How does the public feel about new technologies like nanotech and biotech? Do they rationally seek to understand how it works and what benefits it will have? Or do they decide in complete ignorance and froth at the mouth in a mindless rage? The latter, of course.

There is a new study that suggests education and knowledge are irrelevant. Political biases and emotional reactions largely determine one’s position. Individualists support nanotechnology, and communitarians are suspicious of nanotech.

Ron Bailey discusses the results.

They classified Americans into four ‘cultural’ communities that view risk in a certain way:

hierarchists, individualists, egalitarians and communitarians. Hierarchists trust experts, but believe social deviancy is very risky. Egalitarians and communitarians worry about technology, but think that social deviancy is no big deal. Individualists see risk as opportunity and so are optimistic about technology.

Collectivists begin from a position that is suspicious of technology even without knowing much about the technology in question.

I’m not saying individualists’ emotional positive reaction towards technology is correct. What it does do is allow us to rationally evaluate the technology on its own merits rather than attempt to restrict or block it from developing out of ignorance.

I am personally interested in nanotech. My interest was probably sparked by my general optimism about all tech, but once I looked into what nano-tech really was, I had more realistic expectation. I don’t believe it will have short-term revolutionary effects, but that it will have certain benefits. Nanotech will be banal. It will be as boring as cell-phones. Transformative, yes, but boringly so.

The point is, one has to have a certain level of optimistic interest just to investigate the unknown. If you quiver in the closer afraid to step out into the light, you go no where. Technology has done more for egalitarianism and social progress than any political force.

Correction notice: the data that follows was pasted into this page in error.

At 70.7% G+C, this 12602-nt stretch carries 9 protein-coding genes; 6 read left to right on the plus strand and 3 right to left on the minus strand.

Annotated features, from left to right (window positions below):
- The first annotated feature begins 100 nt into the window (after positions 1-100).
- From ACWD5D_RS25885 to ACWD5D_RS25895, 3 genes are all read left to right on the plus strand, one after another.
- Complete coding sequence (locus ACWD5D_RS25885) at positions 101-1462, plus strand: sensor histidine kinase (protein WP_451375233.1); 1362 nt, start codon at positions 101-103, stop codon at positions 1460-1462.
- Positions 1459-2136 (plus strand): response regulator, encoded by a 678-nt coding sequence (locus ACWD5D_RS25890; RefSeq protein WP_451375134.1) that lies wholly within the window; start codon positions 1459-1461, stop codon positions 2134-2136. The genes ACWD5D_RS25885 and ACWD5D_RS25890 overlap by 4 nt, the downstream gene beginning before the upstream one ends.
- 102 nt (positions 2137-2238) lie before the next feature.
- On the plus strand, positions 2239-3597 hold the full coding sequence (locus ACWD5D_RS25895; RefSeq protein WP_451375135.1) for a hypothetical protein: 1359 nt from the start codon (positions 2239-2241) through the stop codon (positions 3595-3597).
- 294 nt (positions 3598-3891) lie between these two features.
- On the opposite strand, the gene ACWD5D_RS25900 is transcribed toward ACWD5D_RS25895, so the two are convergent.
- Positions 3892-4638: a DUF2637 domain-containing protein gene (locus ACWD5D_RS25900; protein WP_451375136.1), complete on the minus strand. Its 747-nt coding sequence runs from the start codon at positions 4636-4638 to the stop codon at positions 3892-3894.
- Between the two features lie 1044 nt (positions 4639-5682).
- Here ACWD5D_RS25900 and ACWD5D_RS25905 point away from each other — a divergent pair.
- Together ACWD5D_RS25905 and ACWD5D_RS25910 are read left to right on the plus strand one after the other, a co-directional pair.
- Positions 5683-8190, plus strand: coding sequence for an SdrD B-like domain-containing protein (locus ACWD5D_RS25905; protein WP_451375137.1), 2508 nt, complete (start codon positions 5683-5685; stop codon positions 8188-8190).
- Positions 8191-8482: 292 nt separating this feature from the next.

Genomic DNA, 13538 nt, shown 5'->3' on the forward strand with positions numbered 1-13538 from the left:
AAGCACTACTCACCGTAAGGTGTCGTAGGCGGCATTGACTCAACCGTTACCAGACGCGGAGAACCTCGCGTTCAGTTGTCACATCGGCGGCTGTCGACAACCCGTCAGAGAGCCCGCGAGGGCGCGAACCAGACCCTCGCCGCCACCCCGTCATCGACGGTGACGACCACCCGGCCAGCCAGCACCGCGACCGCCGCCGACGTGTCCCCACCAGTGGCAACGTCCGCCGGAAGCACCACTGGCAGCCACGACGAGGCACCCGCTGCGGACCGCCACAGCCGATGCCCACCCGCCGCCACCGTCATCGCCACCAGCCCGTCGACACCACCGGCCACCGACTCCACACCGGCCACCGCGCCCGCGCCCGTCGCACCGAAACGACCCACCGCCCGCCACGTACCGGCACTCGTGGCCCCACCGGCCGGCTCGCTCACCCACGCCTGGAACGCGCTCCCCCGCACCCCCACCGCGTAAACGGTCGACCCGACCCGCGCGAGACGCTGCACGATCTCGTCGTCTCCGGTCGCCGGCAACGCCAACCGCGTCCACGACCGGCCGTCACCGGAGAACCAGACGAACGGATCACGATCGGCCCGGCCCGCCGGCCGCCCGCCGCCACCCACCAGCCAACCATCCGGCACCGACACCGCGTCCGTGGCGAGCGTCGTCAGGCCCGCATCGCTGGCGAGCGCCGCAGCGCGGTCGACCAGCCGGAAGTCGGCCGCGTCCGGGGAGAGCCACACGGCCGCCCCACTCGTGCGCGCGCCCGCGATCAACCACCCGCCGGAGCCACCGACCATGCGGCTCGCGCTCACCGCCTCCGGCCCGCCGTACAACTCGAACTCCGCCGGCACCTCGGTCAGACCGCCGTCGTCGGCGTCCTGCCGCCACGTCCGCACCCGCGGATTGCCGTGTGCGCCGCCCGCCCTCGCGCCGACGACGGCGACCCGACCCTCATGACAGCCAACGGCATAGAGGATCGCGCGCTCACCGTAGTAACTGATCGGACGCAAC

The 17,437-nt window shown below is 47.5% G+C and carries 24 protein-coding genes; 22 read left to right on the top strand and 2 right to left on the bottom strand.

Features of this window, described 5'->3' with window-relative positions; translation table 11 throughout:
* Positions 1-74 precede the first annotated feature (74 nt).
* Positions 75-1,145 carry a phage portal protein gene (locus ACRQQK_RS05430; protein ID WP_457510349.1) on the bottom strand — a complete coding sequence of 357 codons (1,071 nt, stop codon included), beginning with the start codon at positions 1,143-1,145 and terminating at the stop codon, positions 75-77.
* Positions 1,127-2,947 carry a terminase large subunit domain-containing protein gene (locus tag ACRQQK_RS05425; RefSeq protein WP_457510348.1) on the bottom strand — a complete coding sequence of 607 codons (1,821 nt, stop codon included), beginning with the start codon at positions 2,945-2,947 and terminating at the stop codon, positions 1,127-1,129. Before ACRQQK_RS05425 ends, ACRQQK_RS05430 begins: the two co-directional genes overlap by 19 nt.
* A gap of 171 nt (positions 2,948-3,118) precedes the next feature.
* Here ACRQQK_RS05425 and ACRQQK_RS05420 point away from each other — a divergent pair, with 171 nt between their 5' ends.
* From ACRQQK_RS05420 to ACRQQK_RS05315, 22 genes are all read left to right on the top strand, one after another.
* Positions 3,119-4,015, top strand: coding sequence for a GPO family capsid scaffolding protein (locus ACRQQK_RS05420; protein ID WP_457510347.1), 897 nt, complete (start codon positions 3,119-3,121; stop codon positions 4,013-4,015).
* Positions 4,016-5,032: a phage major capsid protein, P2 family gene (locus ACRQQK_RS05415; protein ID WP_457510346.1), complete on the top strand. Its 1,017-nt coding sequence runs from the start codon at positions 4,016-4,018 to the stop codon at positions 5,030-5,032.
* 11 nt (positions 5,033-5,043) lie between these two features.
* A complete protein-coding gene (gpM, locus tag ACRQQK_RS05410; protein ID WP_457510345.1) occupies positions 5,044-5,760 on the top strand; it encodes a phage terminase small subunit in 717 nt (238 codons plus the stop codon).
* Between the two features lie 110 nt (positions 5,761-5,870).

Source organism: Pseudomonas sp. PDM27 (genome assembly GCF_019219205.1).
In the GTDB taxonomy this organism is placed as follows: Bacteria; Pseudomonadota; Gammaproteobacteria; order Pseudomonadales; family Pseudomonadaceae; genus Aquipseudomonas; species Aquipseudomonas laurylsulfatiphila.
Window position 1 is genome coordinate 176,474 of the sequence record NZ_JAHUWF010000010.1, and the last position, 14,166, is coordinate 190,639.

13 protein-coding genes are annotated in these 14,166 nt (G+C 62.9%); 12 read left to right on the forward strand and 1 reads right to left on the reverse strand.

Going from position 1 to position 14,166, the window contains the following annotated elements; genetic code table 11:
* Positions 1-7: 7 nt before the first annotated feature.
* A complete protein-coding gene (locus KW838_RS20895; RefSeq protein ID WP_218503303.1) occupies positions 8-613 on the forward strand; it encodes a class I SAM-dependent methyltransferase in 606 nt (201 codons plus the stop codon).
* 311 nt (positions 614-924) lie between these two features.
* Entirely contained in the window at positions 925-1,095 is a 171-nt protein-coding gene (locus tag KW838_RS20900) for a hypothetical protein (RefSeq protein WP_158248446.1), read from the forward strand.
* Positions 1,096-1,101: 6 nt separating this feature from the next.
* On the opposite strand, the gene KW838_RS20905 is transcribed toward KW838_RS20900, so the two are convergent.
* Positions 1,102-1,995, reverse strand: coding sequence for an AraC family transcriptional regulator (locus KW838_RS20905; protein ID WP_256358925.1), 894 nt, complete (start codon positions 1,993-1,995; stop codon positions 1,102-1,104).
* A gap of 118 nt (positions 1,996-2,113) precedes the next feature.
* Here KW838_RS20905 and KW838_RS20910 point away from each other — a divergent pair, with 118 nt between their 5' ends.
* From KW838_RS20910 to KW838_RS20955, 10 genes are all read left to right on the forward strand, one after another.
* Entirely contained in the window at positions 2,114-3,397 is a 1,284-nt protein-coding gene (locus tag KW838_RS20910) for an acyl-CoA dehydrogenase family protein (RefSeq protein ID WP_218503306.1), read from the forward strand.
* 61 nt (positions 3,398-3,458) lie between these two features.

Biopolitics” and the technology divide is reshaping traditional politics, so the old labels of “left” and “right” are no longer as meaningful.

Didn’t think it was possible for the left to be anymore splintered? Welcome to the world of biopolitics, a fledgling political movement that promises to make mortal enemies out of one-time allies — such as back-to-nature environmentalists and technophile lefties — and close friends of traditional foes, such as anti-GMO activists and evangelicals.

Biopolitics, a term coined by Trinity College professor James Hughes, places pro-technology transhumanists on one pole and people who are suspicious of technology on the other. According to Hughes, transhumanists are members of “an emergent philosophical movement which says that humans can and should become more than human through technological enhancements.” The term transhuman is shorthand for transitional human — people who are in the process of becoming “posthuman” or “cyborgs.”

Who would oppose that? Just a bunch of anti-scientific left-wing luddites and technophobes who want to go back to living in caves and worshipping the thunder gods. Remember, the secret of fire is to bang the rocks together. Or is that too techy?

The transhumanists, in turn, call these anti-technology liberals “left luddites,” “bioconservatives,” and “technophobes” — a not-so-subtle linguistic clue that the new biopolitical axis has the potential to completely reconfigure traditional politics.